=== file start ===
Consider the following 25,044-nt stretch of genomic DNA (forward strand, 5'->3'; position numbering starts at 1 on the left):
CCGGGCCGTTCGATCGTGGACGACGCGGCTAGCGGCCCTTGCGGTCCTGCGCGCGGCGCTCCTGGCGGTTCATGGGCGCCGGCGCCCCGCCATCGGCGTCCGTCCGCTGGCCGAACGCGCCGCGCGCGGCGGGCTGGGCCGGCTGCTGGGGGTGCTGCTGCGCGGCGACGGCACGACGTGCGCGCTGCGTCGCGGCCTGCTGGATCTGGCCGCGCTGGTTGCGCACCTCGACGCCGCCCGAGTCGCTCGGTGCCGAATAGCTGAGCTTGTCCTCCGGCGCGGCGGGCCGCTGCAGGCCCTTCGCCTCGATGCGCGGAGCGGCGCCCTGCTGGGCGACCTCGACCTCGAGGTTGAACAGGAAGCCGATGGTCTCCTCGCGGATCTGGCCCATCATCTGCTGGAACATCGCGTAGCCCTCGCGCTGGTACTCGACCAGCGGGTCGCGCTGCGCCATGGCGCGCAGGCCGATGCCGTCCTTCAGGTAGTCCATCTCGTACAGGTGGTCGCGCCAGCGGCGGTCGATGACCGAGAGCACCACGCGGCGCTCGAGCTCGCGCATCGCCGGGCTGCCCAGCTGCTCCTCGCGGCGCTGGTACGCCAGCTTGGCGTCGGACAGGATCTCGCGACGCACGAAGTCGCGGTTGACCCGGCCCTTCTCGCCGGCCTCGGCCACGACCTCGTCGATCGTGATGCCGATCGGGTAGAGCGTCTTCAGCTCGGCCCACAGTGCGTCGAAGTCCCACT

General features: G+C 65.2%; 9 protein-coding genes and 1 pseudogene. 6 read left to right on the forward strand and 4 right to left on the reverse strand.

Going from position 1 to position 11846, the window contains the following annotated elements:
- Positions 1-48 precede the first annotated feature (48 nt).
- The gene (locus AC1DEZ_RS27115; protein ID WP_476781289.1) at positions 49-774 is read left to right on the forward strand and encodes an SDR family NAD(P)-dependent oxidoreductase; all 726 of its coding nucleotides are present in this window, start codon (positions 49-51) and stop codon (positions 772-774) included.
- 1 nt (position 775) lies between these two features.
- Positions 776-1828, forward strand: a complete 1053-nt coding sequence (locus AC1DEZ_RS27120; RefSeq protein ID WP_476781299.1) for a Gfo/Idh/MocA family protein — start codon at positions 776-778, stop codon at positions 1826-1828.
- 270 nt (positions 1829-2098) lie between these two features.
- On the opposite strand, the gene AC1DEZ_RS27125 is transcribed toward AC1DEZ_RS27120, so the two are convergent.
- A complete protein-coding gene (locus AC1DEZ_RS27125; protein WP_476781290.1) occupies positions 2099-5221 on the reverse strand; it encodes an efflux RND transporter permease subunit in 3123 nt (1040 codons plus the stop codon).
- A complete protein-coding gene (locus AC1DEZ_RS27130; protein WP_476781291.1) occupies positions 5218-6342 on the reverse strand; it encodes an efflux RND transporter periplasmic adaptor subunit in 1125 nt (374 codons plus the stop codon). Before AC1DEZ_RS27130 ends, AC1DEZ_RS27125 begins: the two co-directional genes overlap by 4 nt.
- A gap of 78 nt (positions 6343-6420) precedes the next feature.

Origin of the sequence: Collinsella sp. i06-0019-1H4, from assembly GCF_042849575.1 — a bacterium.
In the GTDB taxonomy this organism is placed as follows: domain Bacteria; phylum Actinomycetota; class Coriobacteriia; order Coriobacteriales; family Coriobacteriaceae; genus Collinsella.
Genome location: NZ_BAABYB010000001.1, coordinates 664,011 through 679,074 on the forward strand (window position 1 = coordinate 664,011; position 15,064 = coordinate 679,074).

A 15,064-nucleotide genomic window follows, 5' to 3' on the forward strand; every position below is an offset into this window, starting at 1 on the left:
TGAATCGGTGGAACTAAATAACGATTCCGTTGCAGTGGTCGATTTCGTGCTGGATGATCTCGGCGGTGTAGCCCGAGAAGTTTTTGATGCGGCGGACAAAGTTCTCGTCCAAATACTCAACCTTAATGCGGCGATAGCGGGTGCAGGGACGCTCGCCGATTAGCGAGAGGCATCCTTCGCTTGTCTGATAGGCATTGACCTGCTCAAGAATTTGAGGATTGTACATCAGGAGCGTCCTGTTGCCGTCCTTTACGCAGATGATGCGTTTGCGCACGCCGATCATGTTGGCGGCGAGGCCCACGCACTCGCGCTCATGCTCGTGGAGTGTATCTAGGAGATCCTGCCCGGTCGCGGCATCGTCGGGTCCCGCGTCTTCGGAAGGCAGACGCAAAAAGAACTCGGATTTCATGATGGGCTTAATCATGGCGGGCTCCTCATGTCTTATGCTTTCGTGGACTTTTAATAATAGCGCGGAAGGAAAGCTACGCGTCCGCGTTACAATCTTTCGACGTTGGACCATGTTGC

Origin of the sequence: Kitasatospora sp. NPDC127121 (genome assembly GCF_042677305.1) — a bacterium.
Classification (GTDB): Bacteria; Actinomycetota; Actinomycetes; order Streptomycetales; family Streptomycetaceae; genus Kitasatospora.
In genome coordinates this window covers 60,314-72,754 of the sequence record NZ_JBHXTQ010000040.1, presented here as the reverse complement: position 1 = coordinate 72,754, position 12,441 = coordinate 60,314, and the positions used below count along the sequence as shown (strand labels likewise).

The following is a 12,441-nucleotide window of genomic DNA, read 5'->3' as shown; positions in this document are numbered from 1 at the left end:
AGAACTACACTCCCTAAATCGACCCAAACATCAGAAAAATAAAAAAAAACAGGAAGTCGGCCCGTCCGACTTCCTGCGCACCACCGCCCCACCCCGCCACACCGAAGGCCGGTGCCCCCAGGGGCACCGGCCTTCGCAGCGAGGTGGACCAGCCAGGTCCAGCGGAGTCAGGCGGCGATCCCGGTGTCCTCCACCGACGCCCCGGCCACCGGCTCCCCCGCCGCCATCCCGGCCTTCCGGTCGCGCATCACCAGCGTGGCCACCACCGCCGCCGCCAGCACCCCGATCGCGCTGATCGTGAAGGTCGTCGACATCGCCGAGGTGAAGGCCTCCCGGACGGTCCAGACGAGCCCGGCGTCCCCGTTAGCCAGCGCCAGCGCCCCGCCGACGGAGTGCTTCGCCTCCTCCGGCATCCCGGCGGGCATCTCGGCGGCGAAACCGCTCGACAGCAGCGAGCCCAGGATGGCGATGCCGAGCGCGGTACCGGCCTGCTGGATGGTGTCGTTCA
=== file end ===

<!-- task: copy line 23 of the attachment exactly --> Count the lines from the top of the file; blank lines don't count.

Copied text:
AGAACTACACTCCCTAAATCGACCCAAACATCAGAAAAATAAAAAAAAACAGGAAGTCGGCCCGTCCGACTTCCTGCGCACCACCGCCCCACCCCGCCACACCGAAGGCCGGTGCCCCCAGGGGCACCGGCCTTCGCAGCGAGGTGGACCAGCCAGGTCCAGCGGAGTCAGGCGGCGATCCCGGTGTCCTCCACCGACGCCCCGGCCACCGGCTCCCCCGCCGCCATCCCGGCCTTCCGGTCGCGCATCACCAGCGTGGCCACCACCGCCGCCGCCAGCACCCCGATCGCGCTGATCGTGAAGGTCGTCGACATCGCCGAGGTGAAGGCCTCCCGGACGGTCCAGACGAGCCCGGCGTCCCCGTTAGCCAGCGCCAGCGCCCCGCCGACGGAGTGCTTCGCCTCCTCCGGCATCCCGGCGGGCATCTCGGCGGCGAAACCGCTCGACAGCAGCGAGCCCAGGATGGCGATGCCGAGCGCGGTACCGGCCTGCTGGATGGTGTCGTTCA